Why Are My Plants Not Healthy And Not Growing?
Hi I’m Chris from Aqua Gardening
In this frequently asked questions video, I’m going to discuss the most common problems you run into when growing with hydroponics. The most common causes affecting plant health are either due to issues with your water, pests, disease, or other environmental factors. Follow these steps to figure out what you’re problem is.
Firstly, conduct a check of your water level in your system – are your water and air pump running, and are the plants’ roots moist? Plants grow so fast in hydroponics because the media is lighter and more porous than soil. But if you don’t have enough moisture in the root zone, the plants will get sick and die very quickly. As each root dries up, so do corresponding leaves.
So keep the whole root zone moist or immersed in water depending on your system.
When checking the water level, check the pH of the water too, with a drop tester or a digital pH meter. We sell both online, follow the link below.
Check the pH is at the right level for your plant, and adjust it using our guide to pH if it isn’t. At the same time, check the water temperature with the pH meter too.
Keeping it in the suitable range for the plant helps them absorb minerals faster, and keeps the root zone cool the way the plants need it.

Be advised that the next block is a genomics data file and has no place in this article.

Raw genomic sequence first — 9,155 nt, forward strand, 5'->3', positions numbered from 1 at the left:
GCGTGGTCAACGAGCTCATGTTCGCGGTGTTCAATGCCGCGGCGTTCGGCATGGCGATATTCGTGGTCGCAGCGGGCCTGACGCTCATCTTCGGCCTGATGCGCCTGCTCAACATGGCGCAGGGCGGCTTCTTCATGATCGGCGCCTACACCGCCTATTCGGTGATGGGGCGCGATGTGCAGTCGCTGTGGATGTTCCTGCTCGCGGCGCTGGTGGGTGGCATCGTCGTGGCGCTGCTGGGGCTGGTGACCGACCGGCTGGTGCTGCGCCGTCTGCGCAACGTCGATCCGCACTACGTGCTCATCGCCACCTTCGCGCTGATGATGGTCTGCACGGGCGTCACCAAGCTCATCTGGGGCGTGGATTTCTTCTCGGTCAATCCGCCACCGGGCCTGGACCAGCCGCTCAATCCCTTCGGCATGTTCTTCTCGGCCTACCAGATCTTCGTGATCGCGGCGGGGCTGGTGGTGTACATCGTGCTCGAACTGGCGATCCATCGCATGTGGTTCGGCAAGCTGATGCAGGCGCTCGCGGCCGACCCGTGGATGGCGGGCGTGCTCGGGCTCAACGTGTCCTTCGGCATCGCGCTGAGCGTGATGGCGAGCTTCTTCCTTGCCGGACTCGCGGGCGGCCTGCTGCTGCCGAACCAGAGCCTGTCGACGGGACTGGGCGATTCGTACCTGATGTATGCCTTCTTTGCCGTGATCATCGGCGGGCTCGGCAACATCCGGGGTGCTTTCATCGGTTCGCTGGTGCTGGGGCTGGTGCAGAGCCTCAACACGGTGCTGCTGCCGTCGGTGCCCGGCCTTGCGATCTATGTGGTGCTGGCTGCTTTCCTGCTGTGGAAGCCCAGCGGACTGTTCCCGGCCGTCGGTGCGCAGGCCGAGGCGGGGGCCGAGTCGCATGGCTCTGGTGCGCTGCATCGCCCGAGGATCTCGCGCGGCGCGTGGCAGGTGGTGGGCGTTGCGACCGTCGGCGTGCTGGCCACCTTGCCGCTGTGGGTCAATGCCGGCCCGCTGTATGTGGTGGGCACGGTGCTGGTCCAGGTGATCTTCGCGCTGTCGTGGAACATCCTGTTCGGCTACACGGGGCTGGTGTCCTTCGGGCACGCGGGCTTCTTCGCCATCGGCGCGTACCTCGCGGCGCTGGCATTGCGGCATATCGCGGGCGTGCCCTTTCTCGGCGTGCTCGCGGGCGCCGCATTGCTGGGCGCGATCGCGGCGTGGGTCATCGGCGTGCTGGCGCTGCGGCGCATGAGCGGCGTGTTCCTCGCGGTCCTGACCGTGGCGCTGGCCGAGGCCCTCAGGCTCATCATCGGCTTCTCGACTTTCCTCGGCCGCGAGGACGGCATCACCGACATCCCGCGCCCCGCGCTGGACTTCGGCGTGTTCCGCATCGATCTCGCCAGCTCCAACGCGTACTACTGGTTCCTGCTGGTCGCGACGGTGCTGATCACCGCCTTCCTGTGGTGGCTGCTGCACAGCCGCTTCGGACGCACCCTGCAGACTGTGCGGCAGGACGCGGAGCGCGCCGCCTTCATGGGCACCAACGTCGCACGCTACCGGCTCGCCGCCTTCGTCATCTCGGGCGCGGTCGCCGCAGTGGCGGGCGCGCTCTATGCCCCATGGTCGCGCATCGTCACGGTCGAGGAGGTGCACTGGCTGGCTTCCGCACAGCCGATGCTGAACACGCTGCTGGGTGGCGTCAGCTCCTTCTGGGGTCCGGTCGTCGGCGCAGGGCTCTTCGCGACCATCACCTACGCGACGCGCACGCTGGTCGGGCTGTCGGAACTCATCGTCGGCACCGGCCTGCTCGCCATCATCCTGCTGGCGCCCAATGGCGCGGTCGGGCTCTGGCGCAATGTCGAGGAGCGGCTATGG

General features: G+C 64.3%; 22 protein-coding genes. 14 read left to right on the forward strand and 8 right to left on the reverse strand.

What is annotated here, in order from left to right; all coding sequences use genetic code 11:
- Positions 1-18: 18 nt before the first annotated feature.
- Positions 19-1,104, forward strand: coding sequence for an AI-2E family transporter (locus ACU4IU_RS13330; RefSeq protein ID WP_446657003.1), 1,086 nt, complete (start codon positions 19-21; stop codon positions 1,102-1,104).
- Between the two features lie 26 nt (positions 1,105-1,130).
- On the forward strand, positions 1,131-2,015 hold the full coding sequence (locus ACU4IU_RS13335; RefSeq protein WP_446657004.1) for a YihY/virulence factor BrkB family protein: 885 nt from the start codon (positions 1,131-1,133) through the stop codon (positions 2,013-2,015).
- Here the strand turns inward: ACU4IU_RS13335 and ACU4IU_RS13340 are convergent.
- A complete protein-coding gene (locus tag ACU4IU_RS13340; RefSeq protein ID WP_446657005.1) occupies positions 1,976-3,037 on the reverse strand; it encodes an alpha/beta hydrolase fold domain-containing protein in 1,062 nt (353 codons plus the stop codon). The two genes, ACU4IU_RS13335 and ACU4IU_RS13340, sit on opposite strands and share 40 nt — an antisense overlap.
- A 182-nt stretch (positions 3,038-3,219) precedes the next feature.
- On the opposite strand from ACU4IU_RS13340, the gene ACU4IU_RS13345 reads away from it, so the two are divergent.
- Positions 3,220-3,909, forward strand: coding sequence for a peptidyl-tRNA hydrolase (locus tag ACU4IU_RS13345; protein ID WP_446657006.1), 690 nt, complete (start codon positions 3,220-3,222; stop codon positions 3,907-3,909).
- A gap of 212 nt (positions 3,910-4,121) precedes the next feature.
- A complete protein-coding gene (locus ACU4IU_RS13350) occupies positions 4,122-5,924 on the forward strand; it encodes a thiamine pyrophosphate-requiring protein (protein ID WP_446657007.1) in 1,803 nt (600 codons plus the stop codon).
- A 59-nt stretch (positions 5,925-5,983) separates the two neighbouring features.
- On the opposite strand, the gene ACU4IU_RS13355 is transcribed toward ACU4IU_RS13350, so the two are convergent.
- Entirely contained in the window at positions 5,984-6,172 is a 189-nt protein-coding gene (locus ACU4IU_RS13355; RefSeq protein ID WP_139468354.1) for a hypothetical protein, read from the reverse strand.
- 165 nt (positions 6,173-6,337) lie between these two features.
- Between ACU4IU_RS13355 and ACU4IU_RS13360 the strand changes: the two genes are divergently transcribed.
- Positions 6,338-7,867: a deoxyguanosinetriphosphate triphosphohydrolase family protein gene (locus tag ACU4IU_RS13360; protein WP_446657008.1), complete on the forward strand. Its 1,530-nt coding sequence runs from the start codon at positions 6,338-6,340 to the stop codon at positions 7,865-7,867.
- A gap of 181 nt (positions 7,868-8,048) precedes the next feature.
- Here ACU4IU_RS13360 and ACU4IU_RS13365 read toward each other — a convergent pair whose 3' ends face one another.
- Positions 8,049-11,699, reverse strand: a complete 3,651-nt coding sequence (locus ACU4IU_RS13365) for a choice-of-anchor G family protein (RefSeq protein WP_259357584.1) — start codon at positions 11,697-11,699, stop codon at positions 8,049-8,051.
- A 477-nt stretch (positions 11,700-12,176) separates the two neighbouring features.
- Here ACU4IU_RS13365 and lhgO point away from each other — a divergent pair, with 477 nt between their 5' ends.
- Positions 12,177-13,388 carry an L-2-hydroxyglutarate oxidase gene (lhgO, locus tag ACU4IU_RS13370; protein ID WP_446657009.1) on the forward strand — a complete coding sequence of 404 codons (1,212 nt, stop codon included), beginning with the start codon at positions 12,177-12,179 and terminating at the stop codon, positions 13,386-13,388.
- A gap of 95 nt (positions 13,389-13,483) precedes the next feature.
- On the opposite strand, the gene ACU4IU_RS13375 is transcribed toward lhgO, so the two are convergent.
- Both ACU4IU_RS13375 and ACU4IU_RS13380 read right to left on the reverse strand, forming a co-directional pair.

Next are the nutrient levels. We can measure these with an EC meter, but ensure you are changing the water completely on a regular basis too. The longest the water should stay in your system is 3 to 4 weeks before a complete water change. With the digital EC meter, check the EC is in the right range for the type of plants you have and the size of the plants too. Your EC meter will tell you what nutrients you are deficient in. You can purchase nutrient additives using the product links below.
Next, check the leaves closely for pest or disease. Are there any spots on the leaves?
Check our guide to leaf deficiencies, and then the guide to pests. Diseases can also have the same appearance as pests, so consider using a magnifying glass, or LED eye loupe, to get a close up look at the leaf and figure out the problem more easily.
If it is possible, check the roots are pearly white at the same time – an off colour or brown means there is something going wrong.
We have detailed treatment solutions every pest and disease that can be found in our expert tips section.
Finally, but most importantly, consider your environmental factors. How much light is the plant getting? Is it too hot or too cold for the plant?
A lettuce only needs 3 hours of direct sun a day, and it should be shaded as the temperature rises in summer, as an ambient temperature about 25 degrees can make some varieties stress and go to seed. This has a dramatic effect on their yield, as only tiny leaves are produced. On the other hand, a tomato can easily drink 6 litres of water in a day on a Queensland summer’s day, so make sure you keep the water up to their roots so they can thrive in all that sun!
If you’re gardening indoors, 18 hours a day light is best for most plants, and reducing the length of the lights on period can send them into flowering and fruiting mode if timed right.
Unhealthy plants can be caused by a variety of reasons.
Keep watching our FAQ video guides to learn more, and we also offer a full range of hydroponics video training and troubleshooting in our members only area.
I’m Chris from Aqua Gardening, Safe healthy food that grows itself.